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Working-week flexibility: Implications for employment and productivity


  • Osuna, Victoria


This paper evaluates the implications for employment, productivity and wages of allowing for more flexibility in weekly hours worked introduced in the recent Spanish labour market reform (the 2012 reform). A crucial aspect of the model will be the extent to which firms will be able to choose the workweek when subject to demand shocks. The model is calibrated so that it reproduces the cross-sectional distribution of workweeks across plants and households and some features of the Spanish economy. The author compares the status quo steady-state, where a 40 hour workweek is imposed and no flexibility is allowed, with the steady state of economies with a higher degree of flexibility in weekly hours: the 2012 Reform, the Work sharing and the Full flexibility scenarios. She finds that the 2012 reform preserves employment and generates a 1.72% increase in productivity. In the work sharing scenario, the increase in employment (1.86%) comes at the expense of a lower productivity increase (1.31%) and a decrease in weekly hours worked (4%). Finally, the full flexibility scenario preserves employment and generates a substantial increase in productivity (2.6%) by allowing firms to completely adapt to changing economic conditions, by expanding or contracting the working week.

Suggested Citation

  • Osuna, Victoria, 2013. "Working-week flexibility: Implications for employment and productivity," Economics Discussion Papers 2013-27, Kiel Institute for the World Economy (IfW).
  • Handle: RePEc:zbw:ifwedp:201327

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    References listed on IDEAS

    1. Hansen, Gary D., 1985. "Indivisible labor and the business cycle," Journal of Monetary Economics, Elsevier, vol. 16(3), pages 309-327, November.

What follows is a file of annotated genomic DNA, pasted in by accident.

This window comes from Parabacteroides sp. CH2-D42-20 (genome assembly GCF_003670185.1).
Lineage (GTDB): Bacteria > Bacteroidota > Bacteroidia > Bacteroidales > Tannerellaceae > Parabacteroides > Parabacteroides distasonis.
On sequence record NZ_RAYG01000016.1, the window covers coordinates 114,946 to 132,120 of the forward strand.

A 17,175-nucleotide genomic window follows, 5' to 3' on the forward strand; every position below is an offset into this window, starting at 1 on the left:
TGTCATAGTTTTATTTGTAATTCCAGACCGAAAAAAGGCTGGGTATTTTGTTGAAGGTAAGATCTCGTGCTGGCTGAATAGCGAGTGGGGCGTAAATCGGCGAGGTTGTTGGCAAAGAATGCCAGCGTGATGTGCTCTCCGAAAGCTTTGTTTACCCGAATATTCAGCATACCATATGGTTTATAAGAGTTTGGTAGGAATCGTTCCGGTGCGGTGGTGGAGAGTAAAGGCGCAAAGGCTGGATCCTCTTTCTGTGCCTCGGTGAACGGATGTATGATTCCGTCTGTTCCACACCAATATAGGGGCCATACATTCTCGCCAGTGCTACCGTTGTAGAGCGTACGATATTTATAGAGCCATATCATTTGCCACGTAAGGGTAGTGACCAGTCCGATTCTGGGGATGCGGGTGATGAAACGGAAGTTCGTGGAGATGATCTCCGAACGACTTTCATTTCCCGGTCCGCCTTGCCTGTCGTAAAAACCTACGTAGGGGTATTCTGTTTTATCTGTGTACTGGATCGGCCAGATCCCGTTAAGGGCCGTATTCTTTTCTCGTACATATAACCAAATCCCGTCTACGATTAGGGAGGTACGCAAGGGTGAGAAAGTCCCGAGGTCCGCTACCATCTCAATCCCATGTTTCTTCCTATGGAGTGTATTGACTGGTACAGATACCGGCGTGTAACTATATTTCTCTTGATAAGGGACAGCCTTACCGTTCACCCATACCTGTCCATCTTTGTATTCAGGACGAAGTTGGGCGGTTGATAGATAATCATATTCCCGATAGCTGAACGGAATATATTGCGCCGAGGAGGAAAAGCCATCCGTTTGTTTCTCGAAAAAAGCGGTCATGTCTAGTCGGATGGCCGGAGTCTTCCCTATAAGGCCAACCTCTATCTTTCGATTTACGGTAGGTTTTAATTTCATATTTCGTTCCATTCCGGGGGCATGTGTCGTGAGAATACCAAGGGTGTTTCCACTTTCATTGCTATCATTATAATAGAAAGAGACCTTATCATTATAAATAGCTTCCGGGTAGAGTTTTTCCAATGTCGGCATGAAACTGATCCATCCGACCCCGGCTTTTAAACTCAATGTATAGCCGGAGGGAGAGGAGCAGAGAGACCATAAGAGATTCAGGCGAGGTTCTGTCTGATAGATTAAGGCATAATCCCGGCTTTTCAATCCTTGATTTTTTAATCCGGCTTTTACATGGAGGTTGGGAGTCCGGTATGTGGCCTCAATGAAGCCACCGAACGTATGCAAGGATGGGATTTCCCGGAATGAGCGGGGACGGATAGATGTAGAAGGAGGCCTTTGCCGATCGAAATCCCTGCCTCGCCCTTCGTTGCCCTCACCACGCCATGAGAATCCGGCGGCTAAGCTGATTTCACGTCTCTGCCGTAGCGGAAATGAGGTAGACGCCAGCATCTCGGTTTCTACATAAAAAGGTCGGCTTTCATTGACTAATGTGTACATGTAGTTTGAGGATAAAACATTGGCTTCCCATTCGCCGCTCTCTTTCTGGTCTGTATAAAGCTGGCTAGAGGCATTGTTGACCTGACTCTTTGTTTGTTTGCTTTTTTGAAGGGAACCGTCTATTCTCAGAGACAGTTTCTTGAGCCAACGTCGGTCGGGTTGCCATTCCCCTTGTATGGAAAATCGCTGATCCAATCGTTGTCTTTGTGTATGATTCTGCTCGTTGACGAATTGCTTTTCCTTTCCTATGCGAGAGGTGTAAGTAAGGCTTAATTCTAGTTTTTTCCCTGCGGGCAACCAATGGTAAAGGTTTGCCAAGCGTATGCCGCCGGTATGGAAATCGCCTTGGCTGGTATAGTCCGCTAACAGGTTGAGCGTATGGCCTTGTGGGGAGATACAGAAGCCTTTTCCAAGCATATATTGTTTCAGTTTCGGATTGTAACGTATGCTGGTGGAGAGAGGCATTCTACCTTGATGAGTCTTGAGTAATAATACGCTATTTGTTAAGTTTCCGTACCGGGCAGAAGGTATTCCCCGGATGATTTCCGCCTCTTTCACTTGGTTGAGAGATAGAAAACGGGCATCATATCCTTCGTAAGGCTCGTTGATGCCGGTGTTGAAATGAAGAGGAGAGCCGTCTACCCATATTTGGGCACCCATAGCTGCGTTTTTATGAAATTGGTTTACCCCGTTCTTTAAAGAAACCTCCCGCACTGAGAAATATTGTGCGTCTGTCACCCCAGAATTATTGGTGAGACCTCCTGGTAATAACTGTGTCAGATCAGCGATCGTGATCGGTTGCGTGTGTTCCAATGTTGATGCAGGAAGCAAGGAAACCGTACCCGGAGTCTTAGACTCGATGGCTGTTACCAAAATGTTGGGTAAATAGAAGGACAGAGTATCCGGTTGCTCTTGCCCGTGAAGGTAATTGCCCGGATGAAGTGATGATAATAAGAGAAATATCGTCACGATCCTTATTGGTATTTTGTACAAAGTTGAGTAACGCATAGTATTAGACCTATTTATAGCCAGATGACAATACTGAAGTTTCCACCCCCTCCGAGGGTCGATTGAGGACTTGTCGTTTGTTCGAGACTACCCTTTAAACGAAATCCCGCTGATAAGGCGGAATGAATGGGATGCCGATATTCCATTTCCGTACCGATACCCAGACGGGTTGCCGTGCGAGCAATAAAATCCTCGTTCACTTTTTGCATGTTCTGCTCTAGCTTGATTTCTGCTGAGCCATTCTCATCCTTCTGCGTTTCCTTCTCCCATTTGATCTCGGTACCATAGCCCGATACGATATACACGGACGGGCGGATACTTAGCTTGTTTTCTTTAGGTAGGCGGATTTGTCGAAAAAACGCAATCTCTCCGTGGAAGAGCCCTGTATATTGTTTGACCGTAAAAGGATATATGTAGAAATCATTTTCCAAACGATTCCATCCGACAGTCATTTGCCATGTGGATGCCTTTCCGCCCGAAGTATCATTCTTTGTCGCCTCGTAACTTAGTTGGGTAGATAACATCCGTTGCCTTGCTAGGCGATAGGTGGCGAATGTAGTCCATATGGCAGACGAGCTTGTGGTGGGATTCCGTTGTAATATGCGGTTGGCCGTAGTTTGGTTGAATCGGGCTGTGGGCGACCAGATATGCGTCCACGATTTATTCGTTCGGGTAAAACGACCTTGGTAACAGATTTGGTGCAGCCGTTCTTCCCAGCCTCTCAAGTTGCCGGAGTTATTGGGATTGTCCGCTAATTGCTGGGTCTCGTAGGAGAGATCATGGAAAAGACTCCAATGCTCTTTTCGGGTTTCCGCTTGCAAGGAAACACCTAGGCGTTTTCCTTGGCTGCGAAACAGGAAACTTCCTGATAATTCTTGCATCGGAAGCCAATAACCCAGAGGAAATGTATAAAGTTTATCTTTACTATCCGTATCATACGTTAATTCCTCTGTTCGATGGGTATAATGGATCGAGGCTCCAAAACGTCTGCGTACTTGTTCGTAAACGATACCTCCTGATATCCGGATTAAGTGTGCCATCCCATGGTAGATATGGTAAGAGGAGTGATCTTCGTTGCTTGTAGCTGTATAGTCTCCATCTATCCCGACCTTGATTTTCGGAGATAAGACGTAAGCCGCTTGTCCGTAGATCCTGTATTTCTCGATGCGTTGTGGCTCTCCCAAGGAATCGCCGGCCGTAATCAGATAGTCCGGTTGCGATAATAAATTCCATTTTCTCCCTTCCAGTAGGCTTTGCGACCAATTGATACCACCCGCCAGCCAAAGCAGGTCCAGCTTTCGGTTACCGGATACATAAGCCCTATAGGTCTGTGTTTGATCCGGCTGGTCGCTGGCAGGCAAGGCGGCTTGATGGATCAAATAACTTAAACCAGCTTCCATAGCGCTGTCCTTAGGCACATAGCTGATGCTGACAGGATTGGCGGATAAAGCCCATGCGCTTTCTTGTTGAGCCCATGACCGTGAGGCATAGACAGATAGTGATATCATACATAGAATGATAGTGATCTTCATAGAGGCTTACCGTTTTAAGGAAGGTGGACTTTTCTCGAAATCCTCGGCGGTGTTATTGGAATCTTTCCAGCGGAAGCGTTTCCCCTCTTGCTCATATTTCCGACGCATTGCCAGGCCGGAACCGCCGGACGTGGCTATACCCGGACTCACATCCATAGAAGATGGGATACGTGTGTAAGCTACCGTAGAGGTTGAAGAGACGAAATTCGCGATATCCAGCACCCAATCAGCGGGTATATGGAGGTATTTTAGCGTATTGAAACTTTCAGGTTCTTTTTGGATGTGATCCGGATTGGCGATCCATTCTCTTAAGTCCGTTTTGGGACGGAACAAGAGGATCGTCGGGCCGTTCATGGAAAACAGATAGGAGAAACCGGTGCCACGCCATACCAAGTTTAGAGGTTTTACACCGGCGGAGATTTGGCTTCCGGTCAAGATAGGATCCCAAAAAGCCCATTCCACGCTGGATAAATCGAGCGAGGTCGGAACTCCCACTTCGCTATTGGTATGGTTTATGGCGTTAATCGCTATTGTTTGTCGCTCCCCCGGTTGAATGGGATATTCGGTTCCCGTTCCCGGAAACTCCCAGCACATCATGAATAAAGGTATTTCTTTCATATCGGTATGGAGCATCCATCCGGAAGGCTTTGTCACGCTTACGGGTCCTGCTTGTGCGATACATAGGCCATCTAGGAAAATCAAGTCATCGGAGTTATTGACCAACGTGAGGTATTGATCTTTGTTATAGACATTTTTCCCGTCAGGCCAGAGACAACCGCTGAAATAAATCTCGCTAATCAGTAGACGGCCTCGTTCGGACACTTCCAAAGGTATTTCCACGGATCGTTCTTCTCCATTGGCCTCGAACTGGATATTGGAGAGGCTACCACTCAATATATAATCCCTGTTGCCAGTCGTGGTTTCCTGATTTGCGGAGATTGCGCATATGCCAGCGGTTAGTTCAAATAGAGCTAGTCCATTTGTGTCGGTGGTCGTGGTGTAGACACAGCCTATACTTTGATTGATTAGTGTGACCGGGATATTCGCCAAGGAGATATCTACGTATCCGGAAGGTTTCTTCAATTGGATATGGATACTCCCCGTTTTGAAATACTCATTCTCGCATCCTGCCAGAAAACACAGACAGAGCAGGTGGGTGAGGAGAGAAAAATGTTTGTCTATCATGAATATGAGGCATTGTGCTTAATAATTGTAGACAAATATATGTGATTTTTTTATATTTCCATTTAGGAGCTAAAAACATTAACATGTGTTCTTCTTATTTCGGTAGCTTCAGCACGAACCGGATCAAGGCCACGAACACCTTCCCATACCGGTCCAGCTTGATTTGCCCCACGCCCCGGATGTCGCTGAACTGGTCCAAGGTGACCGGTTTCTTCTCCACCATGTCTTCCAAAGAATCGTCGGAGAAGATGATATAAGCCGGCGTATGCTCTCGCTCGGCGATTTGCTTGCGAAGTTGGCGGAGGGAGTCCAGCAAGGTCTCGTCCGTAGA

2. Samuel Bentolila & Juan J. Dolado & Pierre Cahuc & Thomas Le Barbanchon, 2010. "Two-Tier Labor Markets in the Great Recession: France Vs. Spain," Working Papers wp2010_1009, CEMFI.
    3. Tito Boeri & J. Ignacio Conde-Ruiz & Vincenzo Galasso, 2012. "The Political Economy Of Flexicurity," Journal of the European Economic Association, European Economic Association, vol. 10(4), pages 684-715, August.
    4. Rogerson, Richard, 1988. "Indivisible labor, lotteries and equilibrium," Journal of Monetary Economics, Elsevier, vol. 21(1), pages 3-16, January.
    5. Eva Ortega, "undated". "The Spanish business cycle and its relationship to Europe," Studies on the Spanish Economy 09, FEDEA.
    6. James Costain & Juan F. Jimeno & Carlos Thomas, 2010. "Employment fluctuations in a dual labour market," Economic Bulletin, Banco de España;Economic Bulletin Homepage, issue APR, April.
    7. Victoria Osuna & Jose-Victor Rios-Rull, 2003. "Implementing the 35 Hour Workweek by Means of Overtime Taxation," Review of Economic Dynamics, Elsevier for the Society for Economic Dynamics, vol. 6(1), pages 179-206, January.
    8. Prescott, Edward C. & Rios-Rull, Jose-Victor, 1992. "Classical competitive analysis of economies with Islands," Journal of Economic Theory, Elsevier, vol. 57(1), pages 73-98.
    9. Ignacio García Pérez, J. & Osuna, Victoria, 2014. "Dual labour markets and the tenure distribution: Reducing severance pay or introducing a single contract," Labour Economics, Elsevier, vol. 29(C), pages 1-13.
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    More about this item


    workweek; wages; employment; productivity;

    JEL classification:

    • E24 - Macroeconomics and Monetary Economics - - Consumption, Saving, Production, Employment, and Investment - - - Employment; Unemployment; Wages; Intergenerational Income Distribution; Aggregate Human Capital; Aggregate Labor Productivity
    • E60 - Macroeconomics and Monetary Economics - - Macroeconomic Policy, Macroeconomic Aspects of Public Finance, and General Outlook - - - General
    • J21 - Labor and Demographic Economics - - Demand and Supply of Labor - - - Labor Force and Employment, Size, and Structure

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